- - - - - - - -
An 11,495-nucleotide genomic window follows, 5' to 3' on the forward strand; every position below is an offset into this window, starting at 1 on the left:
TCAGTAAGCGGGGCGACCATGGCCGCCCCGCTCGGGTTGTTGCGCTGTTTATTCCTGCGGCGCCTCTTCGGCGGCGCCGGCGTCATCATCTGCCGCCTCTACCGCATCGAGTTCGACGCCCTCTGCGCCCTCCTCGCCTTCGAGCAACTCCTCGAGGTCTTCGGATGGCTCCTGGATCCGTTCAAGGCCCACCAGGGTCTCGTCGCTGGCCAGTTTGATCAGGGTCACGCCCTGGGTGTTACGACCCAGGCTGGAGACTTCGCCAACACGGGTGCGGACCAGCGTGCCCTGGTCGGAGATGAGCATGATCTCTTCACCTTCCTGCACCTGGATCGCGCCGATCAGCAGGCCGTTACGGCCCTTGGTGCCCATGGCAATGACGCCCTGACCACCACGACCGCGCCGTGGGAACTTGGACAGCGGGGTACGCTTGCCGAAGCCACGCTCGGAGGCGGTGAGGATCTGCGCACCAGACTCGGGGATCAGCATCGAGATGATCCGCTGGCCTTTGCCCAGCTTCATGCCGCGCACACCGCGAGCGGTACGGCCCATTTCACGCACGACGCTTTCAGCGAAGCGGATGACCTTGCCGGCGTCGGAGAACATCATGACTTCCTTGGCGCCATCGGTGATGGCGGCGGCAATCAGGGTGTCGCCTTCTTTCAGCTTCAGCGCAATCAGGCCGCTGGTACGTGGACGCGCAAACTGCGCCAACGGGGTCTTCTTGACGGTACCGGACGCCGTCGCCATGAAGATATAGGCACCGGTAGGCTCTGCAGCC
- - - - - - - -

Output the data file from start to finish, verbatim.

An 11,495-nucleotide genomic window follows, 5' to 3' on the forward strand; every position below is an offset into this window, starting at 1 on the left:
TCAGTAAGCGGGGCGACCATGGCCGCCCCGCTCGGGTTGTTGCGCTGTTTATTCCTGCGGCGCCTCTTCGGCGGCGCCGGCGTCATCATCTGCCGCCTCTACCGCATCGAGTTCGACGCCCTCTGCGCCCTCCTCGCCTTCGAGCAACTCCTCGAGGTCTTCGGATGGCTCCTGGATCCGTTCAAGGCCCACCAGGGTCTCGTCGCTGGCCAGTTTGATCAGGGTCACGCCCTGGGTGTTACGACCCAGGCTGGAGACTTCGCCAACACGGGTGCGGACCAGCGTGCCCTGGTCGGAGATGAGCATGATCTCTTCACCTTCCTGCACCTGGATCGCGCCGATCAGCAGGCCGTTACGGCCCTTGGTGCCCATGGCAATGACGCCCTGACCACCACGACCGCGCCGTGGGAACTTGGACAGCGGGGTACGCTTGCCGAAGCCACGCTCGGAGGCGGTGAGGATCTGCGCACCAGACTCGGGGATCAGCATCGAGATGATCCGCTGGCCTTTGCCCAGCTTCATGCCGCGCACACCGCGAGCGGTACGGCCCATTTCACGCACGACGCTTTCAGCGAAGCGGATGACCTTGCCGGCGTCGGAGAACATCATGACTTCCTTGGCGCCATCGGTGATGGCGGCGGCAATCAGGGTGTCGCCTTCTTTCAGCTTCAGCGCAATCAGGCCGCTGGTACGTGGACGCGCAAACTGCGCCAACGGGGTCTTCTTGACGGTACCGGACGCCGTCGCCATGAAGATATAGGCACCGGTAGGCTCTGCAGCC